Native American History Month recognizes the historic and modern contributions of diverse Native peoples to the United States’ history and culture.
AdoptAClassroom.org is providing a list of free resources to help you highlight Native cultures this month and integrate Native voices into your curriculum year-round.
Please note: AdoptAClassroom.org is sharing these resource(s) with the intent to spread awareness and promote conversation among educators. Sharing a resource is not an endorsement of the resource for classroom use. Educators are the experts on their students’ needs and their school’s policies. Please always be mindful if a resource is a good fit for your classroom.
The stock and availability of the following items may fluctuate. AdoptAClassroom.org cannot guarantee the availability of any of the items below.
AdoptAClassroom.org is running a pilot program with our Indigenous Language Fund. Currently, the fund supports two Dakota and Ojibwe immersion schools in the upper midwest. Language is essential to cultural preservation for indigenous communities.
Free Educational Resources for Native American History Month:
Offered through the National Museum of the American Indian, Native Knowledge 360 (NK360) offers free educational resources and curriculum for teachers at many grade levels. NK360 offers curriculum on important history and civics subjects like Indian Removal, as well as curriculum to include Indigenous cultures in STEM and geography lessons.
This set of curriculum from The Zinned Project encourages readers to think critically about popular stories of the conception of the United States of America. Their website offers many free downloadable teaching resources.
Ojibwe Language Curriculum from MIIN
The Midwest Indigenous Immersion Network (MIIN), is one of our partners for our Indigenous Language Fund. They offer language curriculum and teacher training created at school immersion programs in Wisconsin, Minnesota, and Canada. Currently, they offer K-5 and adult education on their website.
When Rivers Were Trails is an adventure game that tells the story of an Anishanaabeg person who is displaced from their traditional lands in what is now known as Minnesota and travels to California. This free-to-download game was designed by the Indian Land Tenure Foundation and Michigan State University’s Games for Entertainment and Learning Lab with many Indigenous contributors.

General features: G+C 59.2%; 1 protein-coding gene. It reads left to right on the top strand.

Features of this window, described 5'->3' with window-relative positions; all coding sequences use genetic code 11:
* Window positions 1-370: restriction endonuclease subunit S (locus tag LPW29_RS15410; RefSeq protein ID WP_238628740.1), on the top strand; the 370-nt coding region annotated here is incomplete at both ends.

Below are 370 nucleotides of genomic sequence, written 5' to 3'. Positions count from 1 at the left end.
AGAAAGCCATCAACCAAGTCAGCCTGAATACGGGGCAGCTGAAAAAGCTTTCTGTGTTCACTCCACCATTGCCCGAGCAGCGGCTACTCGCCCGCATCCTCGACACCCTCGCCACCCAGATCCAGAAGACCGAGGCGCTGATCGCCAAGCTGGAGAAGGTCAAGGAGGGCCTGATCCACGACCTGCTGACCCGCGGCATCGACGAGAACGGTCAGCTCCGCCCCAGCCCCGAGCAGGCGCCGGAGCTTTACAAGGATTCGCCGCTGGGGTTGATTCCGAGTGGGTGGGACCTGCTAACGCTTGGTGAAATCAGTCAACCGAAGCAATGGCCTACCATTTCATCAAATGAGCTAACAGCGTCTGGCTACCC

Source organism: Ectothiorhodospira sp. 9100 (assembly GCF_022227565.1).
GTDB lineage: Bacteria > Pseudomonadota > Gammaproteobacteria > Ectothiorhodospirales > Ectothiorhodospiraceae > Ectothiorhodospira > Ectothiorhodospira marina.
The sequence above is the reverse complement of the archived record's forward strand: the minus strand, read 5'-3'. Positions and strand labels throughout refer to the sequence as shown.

This game is a way to engage students in critical thinking in the spirit of games like The Oregon Trail.
Indigenous cultures are not a monolith, and it’s important to identify the tribes that historically and contemporarily share your area. Native-land.ca is an easy-to-use, crowd-sourced map that will help you and your students identify and connect with local tribes.
Native American History Month is a great opportunity to introduce this resource into your classroom with older students. Native-land.ca also assembled a helpful teacher guide to help you utilize this resource in your classroom.
Identifying peers who are active in social issues is a great way to engage your teenage students. DoSomething.org identified seven teen activists that you can introduce your students to as part of a daily lesson prompt or warm-up activity. You can also feature the work of worldwide indigenous activists to talk about climate justice in science courses or civic activism in social studies classes.
Joy Harjo was the US Poet Laureate from 2019-2022. A citizen of Muscogee (Creek) Nation, Harjo’s poetry often talks about her experiences as an Indigenous woman. Some of her poetry can be found for free on the Poetry Foundation website.